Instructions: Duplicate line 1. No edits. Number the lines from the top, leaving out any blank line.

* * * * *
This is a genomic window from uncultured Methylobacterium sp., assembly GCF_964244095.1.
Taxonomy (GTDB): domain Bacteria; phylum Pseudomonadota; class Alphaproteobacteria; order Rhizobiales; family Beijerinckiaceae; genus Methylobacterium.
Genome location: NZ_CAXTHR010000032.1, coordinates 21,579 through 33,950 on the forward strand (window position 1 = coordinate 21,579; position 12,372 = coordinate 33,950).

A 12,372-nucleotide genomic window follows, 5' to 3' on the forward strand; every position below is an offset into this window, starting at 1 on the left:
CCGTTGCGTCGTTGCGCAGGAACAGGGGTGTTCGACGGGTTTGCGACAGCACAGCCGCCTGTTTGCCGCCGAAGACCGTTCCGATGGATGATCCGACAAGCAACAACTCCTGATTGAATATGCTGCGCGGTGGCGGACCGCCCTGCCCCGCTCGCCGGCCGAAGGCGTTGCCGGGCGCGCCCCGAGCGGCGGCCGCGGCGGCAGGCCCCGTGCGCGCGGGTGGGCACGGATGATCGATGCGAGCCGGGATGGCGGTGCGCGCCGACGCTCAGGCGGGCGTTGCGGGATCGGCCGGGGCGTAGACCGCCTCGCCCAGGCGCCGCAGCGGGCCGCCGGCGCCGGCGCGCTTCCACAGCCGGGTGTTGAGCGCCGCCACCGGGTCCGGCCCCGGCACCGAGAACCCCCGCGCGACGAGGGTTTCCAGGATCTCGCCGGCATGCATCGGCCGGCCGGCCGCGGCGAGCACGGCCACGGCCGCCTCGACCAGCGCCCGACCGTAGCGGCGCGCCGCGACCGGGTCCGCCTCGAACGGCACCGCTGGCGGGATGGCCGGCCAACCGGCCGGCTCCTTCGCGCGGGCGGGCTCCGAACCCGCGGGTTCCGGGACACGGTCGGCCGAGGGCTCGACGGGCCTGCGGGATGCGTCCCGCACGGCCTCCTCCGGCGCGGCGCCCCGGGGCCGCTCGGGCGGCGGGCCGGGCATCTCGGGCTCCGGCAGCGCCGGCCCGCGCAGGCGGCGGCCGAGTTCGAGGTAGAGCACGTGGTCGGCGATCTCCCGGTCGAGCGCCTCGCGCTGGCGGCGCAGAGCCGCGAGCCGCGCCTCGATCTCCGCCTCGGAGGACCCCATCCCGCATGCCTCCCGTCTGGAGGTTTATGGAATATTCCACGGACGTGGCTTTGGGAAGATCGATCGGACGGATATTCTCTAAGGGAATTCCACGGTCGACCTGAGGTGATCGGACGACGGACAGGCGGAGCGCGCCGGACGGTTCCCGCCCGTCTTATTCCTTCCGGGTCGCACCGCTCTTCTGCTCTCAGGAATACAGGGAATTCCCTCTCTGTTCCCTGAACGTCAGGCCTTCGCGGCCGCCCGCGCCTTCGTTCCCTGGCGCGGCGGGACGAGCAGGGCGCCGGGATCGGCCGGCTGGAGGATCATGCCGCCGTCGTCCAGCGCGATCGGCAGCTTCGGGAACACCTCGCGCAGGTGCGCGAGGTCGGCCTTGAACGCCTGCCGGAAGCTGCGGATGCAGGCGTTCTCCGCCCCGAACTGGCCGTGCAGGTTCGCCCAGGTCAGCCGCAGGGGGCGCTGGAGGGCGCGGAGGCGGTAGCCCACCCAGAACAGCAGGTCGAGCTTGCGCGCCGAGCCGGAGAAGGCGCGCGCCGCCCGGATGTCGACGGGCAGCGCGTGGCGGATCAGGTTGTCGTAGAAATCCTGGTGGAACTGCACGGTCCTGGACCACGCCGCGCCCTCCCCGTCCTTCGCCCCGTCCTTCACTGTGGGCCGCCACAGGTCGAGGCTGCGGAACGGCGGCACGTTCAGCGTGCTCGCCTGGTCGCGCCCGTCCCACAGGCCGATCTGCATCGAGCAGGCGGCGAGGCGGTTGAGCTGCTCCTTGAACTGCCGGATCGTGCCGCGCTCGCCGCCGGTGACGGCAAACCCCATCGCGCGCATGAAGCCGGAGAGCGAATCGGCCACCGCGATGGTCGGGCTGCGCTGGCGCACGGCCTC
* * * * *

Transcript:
This is a genomic window from uncultured Methylobacterium sp., assembly GCF_964244095.1.